In regards to the original NDA, Fanapt’s efficacy was supported by 2 short-term (4 and 6 week) trials. These trials were randomized, double-blind, placebo-controlled studies, in which the subjects in both met the DSM (The Diagnostic and Statistical Manual of Mental Disorders) (III-IV) criteria for schizophrenia. Two instruments were used in assessing the subjects’ symptoms: The Positive and Negative Syndrome Scale (PANSS) and Brief Psychiatric Rating Scale (BPRS)- both tools used to evaluate the effects of drug treatment on symptoms of schizophrenia.

In the 6-week trail, Fanapt (at 12-16 mg/day or 20-24 mg/day) was compared to both placebo, and an active control – the antipsychotic drug risperidone. The primary endpoint was change from baseline using the total score on the BPRS at the end of treatment on day 42. In relation to the placebo, both dose-ranges of Fanapt were found to be superior on the BPRS total score. In relation to the active control (risperidone), though, Fanapt appeared to underperform for the first 2 weeks of the trail. Although this is explained by the more rapid titration that was possible for that drug, as the dosage of Fanapt was increased over the first 7 days, following a titration schedule. It was concluded that the subjects of this trial who remained on Fanapt for at least 2 weeks that the drug appeared to have comparable efficacy to this active control (risperidone).  Prescribers should know that the titration of Fanapt dosage is meant to help avoid orthostatic hypotension; (and, as the study proved) this may lead to delayed effectiveness (initially).

Like the 6-week trial, the 4-week trial also utilized a placebo, as well as a comparable titration schedule. But the 4-week trial, on the other hand, was comprised of just one fixed-dose of Fanapt (24 mg/day), and its active control was ziprasidone (an antipsychotic) not risperidone. The primary endpoint was change from baseline on the PANSS total score at the end of treatment, the 28th day. This 24 mg/day Fanapt dose was superior to placebo in the PANSS total score. In continuation, Fanapt appeared to have similar efficacy to the active control (which, unlike the 6-week trial and its use of risperidone) also needed a slow titration to the target dose.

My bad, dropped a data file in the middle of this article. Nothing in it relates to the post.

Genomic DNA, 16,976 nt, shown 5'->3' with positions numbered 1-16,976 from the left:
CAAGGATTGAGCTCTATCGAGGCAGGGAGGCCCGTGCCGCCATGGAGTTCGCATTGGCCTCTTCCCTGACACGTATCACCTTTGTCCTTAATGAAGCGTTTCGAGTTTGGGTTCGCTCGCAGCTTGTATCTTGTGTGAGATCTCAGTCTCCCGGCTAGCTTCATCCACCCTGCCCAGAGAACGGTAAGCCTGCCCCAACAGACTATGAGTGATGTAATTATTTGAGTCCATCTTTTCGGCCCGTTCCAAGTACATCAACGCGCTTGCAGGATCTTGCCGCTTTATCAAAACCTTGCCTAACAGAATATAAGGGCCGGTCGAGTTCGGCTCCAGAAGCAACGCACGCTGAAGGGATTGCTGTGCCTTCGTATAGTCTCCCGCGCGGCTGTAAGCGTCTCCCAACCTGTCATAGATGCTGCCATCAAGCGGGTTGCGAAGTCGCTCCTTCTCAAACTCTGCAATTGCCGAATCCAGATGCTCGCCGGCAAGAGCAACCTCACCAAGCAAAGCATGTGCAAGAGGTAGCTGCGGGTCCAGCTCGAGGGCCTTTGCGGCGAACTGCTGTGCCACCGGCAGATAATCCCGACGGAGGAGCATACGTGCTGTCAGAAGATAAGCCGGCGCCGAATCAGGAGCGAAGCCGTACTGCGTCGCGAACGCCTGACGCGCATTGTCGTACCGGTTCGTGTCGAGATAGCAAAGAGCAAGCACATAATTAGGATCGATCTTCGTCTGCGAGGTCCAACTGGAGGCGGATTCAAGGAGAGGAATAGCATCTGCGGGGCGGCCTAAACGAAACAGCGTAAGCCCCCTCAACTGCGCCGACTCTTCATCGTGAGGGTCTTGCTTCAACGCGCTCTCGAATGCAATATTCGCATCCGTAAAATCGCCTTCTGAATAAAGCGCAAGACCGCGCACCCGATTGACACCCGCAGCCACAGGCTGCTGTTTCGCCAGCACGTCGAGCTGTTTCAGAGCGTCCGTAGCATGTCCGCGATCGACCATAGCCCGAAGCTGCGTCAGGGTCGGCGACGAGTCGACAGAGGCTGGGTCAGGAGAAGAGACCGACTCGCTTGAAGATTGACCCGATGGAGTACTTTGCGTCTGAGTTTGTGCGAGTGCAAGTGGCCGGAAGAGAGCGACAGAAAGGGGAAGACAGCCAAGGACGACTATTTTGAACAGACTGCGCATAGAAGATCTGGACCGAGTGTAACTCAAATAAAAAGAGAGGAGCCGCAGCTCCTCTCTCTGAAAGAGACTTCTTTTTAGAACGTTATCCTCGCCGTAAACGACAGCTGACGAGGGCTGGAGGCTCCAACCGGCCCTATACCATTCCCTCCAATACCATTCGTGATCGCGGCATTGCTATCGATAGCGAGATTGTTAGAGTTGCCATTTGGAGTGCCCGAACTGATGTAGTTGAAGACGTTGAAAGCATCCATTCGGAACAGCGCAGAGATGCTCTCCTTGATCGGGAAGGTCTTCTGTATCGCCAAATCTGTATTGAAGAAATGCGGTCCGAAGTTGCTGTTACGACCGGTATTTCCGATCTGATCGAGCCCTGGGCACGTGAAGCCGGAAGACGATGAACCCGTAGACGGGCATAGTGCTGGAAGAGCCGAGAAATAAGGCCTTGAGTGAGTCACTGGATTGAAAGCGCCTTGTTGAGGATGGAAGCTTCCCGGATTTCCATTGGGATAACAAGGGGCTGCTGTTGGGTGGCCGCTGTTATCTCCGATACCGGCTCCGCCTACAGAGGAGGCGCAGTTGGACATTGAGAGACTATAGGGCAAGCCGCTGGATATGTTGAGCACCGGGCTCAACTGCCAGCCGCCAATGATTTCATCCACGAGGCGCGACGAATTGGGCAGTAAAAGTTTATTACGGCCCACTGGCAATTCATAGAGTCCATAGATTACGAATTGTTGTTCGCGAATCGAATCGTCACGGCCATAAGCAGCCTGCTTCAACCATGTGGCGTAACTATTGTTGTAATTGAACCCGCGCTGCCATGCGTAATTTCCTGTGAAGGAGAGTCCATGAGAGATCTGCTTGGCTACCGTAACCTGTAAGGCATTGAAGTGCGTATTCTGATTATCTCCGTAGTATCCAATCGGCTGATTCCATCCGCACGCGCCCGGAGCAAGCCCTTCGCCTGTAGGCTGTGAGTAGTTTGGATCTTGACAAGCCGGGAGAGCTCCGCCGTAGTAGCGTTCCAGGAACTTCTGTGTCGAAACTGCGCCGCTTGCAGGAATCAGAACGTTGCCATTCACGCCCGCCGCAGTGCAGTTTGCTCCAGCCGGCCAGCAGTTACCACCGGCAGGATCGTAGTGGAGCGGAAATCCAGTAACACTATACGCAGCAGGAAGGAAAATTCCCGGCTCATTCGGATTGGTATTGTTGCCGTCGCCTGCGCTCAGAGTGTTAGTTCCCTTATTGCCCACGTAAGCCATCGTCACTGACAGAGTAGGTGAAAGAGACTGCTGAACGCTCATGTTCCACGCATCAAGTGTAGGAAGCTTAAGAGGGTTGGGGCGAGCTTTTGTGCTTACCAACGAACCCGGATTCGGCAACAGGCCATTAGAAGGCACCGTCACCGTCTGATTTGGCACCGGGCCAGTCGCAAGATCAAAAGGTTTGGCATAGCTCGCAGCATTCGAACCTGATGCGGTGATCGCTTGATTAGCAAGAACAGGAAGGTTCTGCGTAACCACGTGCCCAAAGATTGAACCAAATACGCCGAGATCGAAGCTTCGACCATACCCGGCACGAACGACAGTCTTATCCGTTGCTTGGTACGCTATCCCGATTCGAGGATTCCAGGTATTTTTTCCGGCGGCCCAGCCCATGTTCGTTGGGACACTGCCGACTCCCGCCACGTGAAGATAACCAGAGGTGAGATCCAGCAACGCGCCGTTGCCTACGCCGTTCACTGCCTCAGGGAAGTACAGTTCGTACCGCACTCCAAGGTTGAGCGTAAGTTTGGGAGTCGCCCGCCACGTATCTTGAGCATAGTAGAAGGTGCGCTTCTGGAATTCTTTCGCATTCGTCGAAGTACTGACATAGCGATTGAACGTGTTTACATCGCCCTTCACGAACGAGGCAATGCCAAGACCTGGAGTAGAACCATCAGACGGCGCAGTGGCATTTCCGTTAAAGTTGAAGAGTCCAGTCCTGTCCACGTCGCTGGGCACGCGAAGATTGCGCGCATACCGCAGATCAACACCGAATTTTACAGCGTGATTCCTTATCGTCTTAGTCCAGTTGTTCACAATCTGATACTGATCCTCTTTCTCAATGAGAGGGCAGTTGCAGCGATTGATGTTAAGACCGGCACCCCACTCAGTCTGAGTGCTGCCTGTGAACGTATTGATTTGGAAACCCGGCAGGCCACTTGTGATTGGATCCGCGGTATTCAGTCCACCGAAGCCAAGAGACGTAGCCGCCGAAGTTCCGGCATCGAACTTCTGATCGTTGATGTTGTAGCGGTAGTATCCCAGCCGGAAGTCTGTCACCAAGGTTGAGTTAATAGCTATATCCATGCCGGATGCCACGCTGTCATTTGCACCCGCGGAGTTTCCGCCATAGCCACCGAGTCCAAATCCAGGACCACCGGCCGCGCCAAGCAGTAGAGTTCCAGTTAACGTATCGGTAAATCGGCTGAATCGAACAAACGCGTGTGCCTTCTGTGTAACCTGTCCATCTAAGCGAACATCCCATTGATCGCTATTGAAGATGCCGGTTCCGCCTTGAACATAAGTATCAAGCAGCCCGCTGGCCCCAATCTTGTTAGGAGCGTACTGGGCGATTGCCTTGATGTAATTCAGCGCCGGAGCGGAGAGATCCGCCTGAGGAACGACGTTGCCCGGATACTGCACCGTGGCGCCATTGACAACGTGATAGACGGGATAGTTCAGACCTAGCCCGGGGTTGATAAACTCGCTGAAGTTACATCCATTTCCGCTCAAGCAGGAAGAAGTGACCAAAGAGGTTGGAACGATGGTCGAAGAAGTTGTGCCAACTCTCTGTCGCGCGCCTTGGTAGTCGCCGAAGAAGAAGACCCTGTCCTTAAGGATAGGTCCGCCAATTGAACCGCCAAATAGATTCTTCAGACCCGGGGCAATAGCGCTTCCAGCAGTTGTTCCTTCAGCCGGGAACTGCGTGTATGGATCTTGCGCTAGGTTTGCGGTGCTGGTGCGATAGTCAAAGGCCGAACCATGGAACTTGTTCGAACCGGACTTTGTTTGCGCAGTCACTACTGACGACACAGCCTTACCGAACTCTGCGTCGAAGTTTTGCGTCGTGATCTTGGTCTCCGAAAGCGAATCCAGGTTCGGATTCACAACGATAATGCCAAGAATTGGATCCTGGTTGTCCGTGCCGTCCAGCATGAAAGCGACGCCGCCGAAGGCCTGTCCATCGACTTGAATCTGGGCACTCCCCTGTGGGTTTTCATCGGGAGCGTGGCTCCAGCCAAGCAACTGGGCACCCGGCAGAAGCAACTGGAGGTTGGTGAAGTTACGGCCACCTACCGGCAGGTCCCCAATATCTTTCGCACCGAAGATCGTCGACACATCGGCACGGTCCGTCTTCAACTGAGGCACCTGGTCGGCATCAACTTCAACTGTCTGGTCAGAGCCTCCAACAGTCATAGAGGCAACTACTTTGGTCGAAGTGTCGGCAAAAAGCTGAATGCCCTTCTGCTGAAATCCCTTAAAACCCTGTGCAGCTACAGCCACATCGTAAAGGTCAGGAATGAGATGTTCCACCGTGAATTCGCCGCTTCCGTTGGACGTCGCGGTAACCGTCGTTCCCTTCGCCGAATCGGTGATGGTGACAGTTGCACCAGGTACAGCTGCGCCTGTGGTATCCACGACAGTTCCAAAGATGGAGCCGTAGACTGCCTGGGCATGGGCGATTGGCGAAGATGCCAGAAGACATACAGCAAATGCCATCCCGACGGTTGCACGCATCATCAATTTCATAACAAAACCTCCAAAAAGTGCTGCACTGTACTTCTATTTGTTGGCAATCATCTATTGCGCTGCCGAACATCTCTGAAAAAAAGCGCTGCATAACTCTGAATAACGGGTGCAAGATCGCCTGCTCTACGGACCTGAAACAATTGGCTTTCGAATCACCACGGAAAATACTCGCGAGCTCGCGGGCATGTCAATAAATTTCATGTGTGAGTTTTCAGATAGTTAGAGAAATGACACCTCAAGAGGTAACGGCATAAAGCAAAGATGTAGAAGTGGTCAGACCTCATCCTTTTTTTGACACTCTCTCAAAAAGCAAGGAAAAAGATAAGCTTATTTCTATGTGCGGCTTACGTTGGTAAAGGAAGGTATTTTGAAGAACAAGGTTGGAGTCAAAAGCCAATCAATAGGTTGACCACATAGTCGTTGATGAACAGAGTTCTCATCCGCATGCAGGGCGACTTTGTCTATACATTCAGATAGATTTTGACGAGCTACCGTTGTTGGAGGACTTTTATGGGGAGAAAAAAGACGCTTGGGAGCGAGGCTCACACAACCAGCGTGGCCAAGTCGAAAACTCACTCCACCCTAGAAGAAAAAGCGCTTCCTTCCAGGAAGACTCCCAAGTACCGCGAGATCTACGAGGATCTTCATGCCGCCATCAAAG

Remember to consider that the trials discussed in the last three paragraphs were extensions from the previous trials for Fanapt regarding the initial NDA (2009). Vanda had hoped that these original results, paired with the results from the (more-recently completed) REPRIEVE trials, would showcase the drug’s potential for treating schizophrenia from a long-term perspective. In these REPRIEVE trials Fanapt’s efficacy was been proven for up to 28-weeks, results that Vanda hoped would mean approval for the drug come its May 27th 2016 PDFUA date. As things turned out, it did.

What about the market?

Today, there are an estimated 2.4 million Americans living with schizophrenia, a devastating disease with severe consequences for its sufferers and their family which impedes their ability to function independently in society. Putting an exact monetary cost on this illness is difficult. However, according to The National Center for Biotechnology Information (NCBI), in the U.S alone, the annual cost of schizophrenia treatment is estimated to be at least $62.7 billion. Broken down, this reflects an estimated $22.7 billion spent on excess direct health care costs, with: $7.0 and $2.8 billion respectively, spent on outpatient and inpatient treatment; $8.0 billion spent on long-term care, and $5.0 billion on medication. For our purposes, and considering the current arena/market and expenditure on medication to treat schizophrenia ($5.0 billion) Vanda and Fanapt have a huge potential to infiltrate the market. Effectively iloperidone (Fanapt) offers medical professionals and sufferers the opportunity to choose a new, researched based, effective, long term maintenance treatment for schizophrenia in adults.

In conclusion, setting emotional/patient centered thoughts aside and focusing purely on the potential fiscal implications for Vanda Pharmaceuticals Inc, let’s consider Vanda’s 2015 total revenues of $109.9 million. Iloperidone (Fanapt) provides an opportunity for Vanda to compete in a previously untapped $5 billion market which could undoubtedly offer tremendous potential regarding their stock growth post-PDUFA on May 27th 2016. Conservatively speaking, if Vanda can attain 30% of the market value, it would net an additional $1.5 billion, 15% of the market value means $750 million, and just 10% of the market value would net Vanda a respectable $500 million, increasing its revenues by upwards of 500%.

DISCLAIMER: There is a substantial risk of loss with any speculative asset, especially small cap stocks. The opinions expressed are those of the author, and do not constitute recommendations to buy or sell a stock. Do your own research before committing capital.